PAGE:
The women were crying and the college students were chanting.
Only a few minutes had passed since the not guilty verdict had made its way down to the front lawn of the Seminole County Criminal Justice Center. The crowd was buzzing.
Many had been here since early Saturday, on a day that seemed to alternate between harmonious, tense, absurd and back again.
Now, in the glare of the television lights and the realization of the verdict, curses and wails filled the night.
Standing in the middle of all this was a 38-year-old Tampa man with his arms crossed and his expression blank.
"I'm not mad. I'm not upset. I've been expecting this for months and months,'' said Life Malcolm. "There's a long history, a long pattern, of white people killing black men and then coming to some court of law and being found not guilty.
"It's always our fault. We shouldn't have reached for our wallet. We shouldn't have gotten out of the car. We shouldn't have been where we didn't belong.
"Maybe this was justice. They had a trial, and a jury made a decision. (Defense attorney) Mark O'Mara even said this should help us believe in the system. But why doesn't the system ever work for the black man? It may work for you, but it's killing us.''
Like it or not, this was justice. And the system was fair.
A jury listened to two weeks' worth of testimony and determined there was not enough hard evidence to conclude George Zimmerman wasn't acting in self-defense.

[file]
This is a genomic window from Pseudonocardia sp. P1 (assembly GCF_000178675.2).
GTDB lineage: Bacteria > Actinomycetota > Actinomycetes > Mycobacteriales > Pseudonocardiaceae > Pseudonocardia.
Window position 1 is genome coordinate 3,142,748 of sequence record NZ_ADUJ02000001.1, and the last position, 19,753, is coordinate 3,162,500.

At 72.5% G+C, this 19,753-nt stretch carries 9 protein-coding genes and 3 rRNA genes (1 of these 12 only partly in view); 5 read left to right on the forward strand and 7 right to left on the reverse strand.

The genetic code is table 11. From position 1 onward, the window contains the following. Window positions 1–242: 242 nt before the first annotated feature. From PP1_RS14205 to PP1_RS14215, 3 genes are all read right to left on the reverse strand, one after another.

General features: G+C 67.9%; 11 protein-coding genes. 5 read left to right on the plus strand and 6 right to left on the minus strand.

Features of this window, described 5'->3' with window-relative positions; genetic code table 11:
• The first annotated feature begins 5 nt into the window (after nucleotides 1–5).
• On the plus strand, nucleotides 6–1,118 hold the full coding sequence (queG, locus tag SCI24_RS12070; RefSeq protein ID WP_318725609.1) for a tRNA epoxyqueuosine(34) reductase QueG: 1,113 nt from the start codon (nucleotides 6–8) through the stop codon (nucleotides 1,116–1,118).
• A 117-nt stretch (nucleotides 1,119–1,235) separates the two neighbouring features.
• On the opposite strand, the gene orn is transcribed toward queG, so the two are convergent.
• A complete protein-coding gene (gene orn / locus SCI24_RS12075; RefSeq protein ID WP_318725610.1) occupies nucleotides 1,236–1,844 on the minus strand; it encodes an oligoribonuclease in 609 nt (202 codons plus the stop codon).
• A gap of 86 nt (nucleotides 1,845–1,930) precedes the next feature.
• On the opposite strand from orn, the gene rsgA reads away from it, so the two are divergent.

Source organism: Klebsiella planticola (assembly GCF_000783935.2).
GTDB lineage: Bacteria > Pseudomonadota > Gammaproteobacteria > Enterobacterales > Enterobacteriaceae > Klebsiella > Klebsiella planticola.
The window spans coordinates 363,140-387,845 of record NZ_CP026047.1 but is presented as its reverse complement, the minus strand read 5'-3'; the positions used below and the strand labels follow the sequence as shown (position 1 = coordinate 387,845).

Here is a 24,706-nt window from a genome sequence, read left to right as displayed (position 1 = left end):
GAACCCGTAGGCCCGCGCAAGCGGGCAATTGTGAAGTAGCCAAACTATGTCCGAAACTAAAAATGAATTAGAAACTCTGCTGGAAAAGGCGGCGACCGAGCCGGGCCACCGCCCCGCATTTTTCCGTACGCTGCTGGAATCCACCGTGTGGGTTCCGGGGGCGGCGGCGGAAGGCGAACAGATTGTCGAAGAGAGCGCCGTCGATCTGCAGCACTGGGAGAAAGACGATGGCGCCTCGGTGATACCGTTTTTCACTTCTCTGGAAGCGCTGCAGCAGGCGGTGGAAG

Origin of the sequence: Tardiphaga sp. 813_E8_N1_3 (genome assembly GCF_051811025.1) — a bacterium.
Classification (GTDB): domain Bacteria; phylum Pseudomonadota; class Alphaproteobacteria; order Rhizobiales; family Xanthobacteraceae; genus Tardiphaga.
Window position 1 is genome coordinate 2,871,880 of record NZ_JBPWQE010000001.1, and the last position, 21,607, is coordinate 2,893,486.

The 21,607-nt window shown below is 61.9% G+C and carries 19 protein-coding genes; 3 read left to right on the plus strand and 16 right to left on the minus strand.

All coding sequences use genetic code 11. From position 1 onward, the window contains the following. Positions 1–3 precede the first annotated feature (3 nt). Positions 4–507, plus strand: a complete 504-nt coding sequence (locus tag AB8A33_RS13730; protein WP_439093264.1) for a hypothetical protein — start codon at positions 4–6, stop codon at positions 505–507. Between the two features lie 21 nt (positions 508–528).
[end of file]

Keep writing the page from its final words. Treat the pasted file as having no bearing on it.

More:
But that doesn't mean anyone with Malcolm's point of view is wrong.
For even if you believe the verdict itself had nothing to do with race, this whole tragic episode began because Trayvon Martin had the misfortune of being a black teenager in the wrong neighborhood on the wrong night.
That reality seems inescapable. Zimmerman called 911 and eventually crossed paths with Martin not because the teenager had done anything wrong, but because he vaguely matched the profile of suspects in recent neighborhood burglaries.
It was the same profile — a young black man — that had led Zimmerman to call 911 multiple other times.
And if the truth about the actual confrontation remains in doubt, the moments leading up to it are all too clear. It was Zimmerman who incorrectly decided Martin was suspicious. It was Zimmerman who did not listen to a police dispatcher. It was Zimmerman who got out of his vehicle. And it was Zimmerman carrying a weapon.
"This was racism from the beginning, and it continued through the trial,'' said Walt Byars, 27, of Tampa. "They tried to make Trayvon look like a thug. They tried to make it sound like he was the one who was out looking for trouble. He was a teenager out for a walk, and now he's dead and a murderer is free.''
Few of us, it seems, have come to this case with an open mind. We believed in Zimmerman's guilt or innocence, and we tended to hear only the evidence that supported our intractable positions.
For that reason, we need to have faith in the six women on the jury. We need to believe they viewed the facts dispassionately and considered the judge's instructions carefully.
That doesn't mean you have to agree with them. And that doesn't mean we don't still have miles to go with race relations in this country.
For if we learned anything from this trial and the debates it spawned, it is that many of us still have a difficult time seeing the world through the eyes of our neighbors.
This whole thing began with a teenager lying dead on a rainy night, and an armed man insisting that a fatal shot was his only choice.
It finally ended late Saturday, nearly 17 months later, with a crowd outside the courthouse protesting a jury's decision.
But it's the lessons learned in between that, hopefully, we won't forget.